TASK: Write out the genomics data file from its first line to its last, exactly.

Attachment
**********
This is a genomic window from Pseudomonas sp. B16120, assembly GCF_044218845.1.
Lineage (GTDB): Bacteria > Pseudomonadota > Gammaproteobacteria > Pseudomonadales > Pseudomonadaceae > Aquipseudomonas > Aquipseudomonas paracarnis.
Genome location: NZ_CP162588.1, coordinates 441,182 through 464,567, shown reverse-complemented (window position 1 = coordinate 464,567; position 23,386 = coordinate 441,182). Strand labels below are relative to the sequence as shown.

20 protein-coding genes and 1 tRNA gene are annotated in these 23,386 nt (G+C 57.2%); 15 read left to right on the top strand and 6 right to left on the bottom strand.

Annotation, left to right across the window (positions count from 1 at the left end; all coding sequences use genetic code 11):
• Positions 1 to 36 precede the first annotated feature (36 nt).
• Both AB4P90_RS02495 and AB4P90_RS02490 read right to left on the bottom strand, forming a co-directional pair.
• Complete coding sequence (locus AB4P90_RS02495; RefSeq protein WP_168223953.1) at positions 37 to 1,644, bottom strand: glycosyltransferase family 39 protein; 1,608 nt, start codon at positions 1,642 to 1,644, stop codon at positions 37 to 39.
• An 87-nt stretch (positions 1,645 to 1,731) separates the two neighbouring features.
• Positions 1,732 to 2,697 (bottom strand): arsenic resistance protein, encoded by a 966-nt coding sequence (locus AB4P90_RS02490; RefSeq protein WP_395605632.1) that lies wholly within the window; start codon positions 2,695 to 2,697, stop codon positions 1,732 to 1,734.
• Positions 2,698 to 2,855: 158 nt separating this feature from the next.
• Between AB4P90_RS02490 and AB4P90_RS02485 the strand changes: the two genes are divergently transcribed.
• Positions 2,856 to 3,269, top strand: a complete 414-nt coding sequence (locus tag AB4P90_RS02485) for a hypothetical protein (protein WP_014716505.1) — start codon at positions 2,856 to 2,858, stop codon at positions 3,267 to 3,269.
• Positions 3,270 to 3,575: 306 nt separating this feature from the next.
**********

This is a genomic window from Pseudomonas sp. B16120, assembly GCF_044218845.1.
Lineage (GTDB): Bacteria > Pseudomonadota > Gammaproteobacteria > Pseudomonadales > Pseudomonadaceae > Aquipseudomonas > Aquipseudomonas paracarnis.
Genome location: NZ_CP162588.1, coordinates 441,182 through 464,567, shown reverse-complemented (window position 1 = coordinate 464,567; position 23,386 = coordinate 441,182). Strand labels below are relative to the sequence as shown.

20 protein-coding genes and 1 tRNA gene are annotated in these 23,386 nt (G+C 57.2%); 15 read left to right on the top strand and 6 right to left on the bottom strand.

Annotation, left to right across the window (positions count from 1 at the left end; all coding sequences use genetic code 11):
• Positions 1 to 36 precede the first annotated feature (36 nt).
• Both AB4P90_RS02495 and AB4P90_RS02490 read right to left on the bottom strand, forming a co-directional pair.
• Complete coding sequence (locus AB4P90_RS02495; RefSeq protein WP_168223953.1) at positions 37 to 1,644, bottom strand: glycosyltransferase family 39 protein; 1,608 nt, start codon at positions 1,642 to 1,644, stop codon at positions 37 to 39.
• An 87-nt stretch (positions 1,645 to 1,731) separates the two neighbouring features.
• Positions 1,732 to 2,697 (bottom strand): arsenic resistance protein, encoded by a 966-nt coding sequence (locus AB4P90_RS02490; RefSeq protein WP_395605632.1) that lies wholly within the window; start codon positions 2,695 to 2,697, stop codon positions 1,732 to 1,734.
• Positions 2,698 to 2,855: 158 nt separating this feature from the next.
• Between AB4P90_RS02490 and AB4P90_RS02485 the strand changes: the two genes are divergently transcribed.
• Positions 2,856 to 3,269, top strand: a complete 414-nt coding sequence (locus tag AB4P90_RS02485) for a hypothetical protein (protein WP_014716505.1) — start codon at positions 2,856 to 2,858, stop codon at positions 3,267 to 3,269.
• Positions 3,270 to 3,575: 306 nt separating this feature from the next.